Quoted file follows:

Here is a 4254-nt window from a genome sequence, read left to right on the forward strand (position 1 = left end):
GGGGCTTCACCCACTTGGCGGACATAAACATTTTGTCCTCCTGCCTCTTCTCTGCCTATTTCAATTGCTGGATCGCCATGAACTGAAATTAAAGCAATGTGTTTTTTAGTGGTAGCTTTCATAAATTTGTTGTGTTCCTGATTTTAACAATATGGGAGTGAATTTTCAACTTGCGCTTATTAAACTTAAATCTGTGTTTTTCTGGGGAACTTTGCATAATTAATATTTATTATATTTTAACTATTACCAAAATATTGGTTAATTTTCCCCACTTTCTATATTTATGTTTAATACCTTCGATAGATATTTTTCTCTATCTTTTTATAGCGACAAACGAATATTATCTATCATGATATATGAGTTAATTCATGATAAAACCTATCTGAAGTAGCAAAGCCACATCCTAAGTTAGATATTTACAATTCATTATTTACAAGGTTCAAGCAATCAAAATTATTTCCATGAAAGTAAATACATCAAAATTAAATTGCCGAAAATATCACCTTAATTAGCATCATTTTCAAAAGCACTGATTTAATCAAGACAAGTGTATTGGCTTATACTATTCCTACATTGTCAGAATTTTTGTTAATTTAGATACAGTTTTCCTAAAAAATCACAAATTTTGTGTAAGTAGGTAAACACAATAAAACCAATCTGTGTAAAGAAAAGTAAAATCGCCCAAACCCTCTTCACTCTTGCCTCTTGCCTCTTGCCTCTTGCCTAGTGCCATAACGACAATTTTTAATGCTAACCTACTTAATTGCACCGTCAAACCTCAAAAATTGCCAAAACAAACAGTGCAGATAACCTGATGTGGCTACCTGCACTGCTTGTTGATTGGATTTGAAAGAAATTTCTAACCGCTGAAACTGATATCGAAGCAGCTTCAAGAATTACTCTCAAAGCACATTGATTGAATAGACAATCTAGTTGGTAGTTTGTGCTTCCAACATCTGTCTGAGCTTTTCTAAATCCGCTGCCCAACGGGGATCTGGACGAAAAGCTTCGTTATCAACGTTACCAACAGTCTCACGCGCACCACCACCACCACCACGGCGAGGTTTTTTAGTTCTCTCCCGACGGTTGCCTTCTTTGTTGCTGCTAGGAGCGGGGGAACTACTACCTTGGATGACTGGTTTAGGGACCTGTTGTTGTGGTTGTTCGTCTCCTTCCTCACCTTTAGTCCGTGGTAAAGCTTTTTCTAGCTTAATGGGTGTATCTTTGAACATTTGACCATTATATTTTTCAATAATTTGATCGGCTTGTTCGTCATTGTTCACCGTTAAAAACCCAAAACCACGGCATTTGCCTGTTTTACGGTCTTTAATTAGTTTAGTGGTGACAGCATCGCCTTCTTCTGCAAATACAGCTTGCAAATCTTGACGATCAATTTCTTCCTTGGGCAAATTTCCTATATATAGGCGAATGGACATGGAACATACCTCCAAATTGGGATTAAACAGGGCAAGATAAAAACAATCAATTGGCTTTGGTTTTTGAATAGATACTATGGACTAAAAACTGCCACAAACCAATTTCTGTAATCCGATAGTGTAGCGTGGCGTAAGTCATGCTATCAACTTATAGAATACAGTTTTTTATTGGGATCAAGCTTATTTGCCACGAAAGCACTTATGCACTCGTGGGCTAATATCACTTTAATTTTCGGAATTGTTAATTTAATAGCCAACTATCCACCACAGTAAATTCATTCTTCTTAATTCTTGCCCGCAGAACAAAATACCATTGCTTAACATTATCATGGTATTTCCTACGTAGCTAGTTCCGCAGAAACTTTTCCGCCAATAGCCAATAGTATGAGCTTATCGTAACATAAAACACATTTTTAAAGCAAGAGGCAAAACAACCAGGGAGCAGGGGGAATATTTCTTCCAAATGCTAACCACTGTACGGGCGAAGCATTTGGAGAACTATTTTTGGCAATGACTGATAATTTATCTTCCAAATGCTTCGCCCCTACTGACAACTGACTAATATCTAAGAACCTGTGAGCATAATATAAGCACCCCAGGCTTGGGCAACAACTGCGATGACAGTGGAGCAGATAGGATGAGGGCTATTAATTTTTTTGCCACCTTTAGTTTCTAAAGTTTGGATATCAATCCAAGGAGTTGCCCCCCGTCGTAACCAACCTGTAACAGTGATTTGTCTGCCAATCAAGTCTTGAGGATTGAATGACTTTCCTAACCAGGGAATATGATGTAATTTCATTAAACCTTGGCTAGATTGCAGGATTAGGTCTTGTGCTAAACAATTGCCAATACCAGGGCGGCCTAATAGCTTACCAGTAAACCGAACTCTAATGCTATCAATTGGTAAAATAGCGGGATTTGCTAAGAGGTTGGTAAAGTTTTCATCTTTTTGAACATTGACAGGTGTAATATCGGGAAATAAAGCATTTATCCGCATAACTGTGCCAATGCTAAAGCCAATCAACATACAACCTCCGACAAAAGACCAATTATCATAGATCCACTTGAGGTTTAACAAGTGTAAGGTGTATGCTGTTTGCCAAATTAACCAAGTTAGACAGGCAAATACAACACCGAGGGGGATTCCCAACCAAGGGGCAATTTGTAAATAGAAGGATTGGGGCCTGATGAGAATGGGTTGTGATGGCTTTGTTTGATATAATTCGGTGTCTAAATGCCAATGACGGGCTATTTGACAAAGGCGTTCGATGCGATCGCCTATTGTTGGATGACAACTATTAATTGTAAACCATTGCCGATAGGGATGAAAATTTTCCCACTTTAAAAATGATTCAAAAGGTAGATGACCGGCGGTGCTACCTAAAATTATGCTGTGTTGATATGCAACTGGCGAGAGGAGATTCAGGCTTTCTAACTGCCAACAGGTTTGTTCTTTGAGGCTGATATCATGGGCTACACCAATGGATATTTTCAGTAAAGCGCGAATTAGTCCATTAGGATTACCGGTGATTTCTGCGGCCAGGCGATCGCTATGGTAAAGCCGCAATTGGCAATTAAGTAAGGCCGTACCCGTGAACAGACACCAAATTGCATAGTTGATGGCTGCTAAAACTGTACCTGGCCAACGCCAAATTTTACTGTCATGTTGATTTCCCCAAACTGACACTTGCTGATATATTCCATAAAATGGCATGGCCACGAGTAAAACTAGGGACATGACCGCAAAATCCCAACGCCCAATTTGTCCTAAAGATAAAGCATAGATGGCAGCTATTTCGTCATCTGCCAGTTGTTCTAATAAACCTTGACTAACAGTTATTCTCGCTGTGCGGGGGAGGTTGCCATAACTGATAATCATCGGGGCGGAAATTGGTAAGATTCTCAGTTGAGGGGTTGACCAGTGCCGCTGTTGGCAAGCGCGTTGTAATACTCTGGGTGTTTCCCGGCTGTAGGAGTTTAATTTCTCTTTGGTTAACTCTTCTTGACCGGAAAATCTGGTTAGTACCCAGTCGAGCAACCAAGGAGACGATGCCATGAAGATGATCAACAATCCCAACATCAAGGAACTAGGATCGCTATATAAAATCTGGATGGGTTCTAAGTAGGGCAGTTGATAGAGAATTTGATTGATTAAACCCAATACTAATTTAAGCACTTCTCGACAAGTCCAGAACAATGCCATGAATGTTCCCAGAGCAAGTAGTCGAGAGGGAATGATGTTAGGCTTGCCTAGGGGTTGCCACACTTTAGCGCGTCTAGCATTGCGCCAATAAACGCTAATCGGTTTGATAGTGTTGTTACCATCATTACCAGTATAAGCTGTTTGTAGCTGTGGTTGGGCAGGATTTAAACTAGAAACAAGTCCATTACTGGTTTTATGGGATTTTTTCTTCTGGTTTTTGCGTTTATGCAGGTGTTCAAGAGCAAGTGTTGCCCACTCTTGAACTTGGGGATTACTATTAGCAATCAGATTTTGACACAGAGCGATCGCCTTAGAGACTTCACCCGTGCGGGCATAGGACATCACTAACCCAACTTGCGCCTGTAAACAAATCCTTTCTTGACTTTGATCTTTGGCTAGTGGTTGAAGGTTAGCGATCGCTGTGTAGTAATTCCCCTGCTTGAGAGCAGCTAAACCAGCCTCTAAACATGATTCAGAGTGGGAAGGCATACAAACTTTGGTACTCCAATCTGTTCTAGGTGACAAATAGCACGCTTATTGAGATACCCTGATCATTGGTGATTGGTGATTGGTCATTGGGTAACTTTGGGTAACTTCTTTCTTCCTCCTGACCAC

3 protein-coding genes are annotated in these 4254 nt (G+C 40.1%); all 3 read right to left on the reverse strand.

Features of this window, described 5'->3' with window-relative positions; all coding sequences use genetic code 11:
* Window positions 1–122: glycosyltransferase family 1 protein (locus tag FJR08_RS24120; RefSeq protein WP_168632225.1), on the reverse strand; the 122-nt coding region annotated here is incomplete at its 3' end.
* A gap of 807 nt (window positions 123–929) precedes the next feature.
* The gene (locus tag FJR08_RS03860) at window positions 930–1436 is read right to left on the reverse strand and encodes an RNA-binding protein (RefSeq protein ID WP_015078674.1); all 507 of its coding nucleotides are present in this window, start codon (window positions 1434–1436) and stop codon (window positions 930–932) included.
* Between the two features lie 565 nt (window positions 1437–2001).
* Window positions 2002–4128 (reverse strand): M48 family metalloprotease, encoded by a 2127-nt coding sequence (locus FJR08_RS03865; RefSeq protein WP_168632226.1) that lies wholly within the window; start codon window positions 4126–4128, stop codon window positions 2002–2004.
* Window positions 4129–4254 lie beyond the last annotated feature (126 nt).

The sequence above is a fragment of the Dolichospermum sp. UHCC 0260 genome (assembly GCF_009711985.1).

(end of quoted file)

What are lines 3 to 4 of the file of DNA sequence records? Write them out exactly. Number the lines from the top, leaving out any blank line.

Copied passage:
3 protein-coding genes are annotated in these 4254 nt (G+C 40.1%); all 3 read right to left on the reverse strand.

Features of this window, described 5'->3' with window-relative positions; all coding sequences use genetic code 11: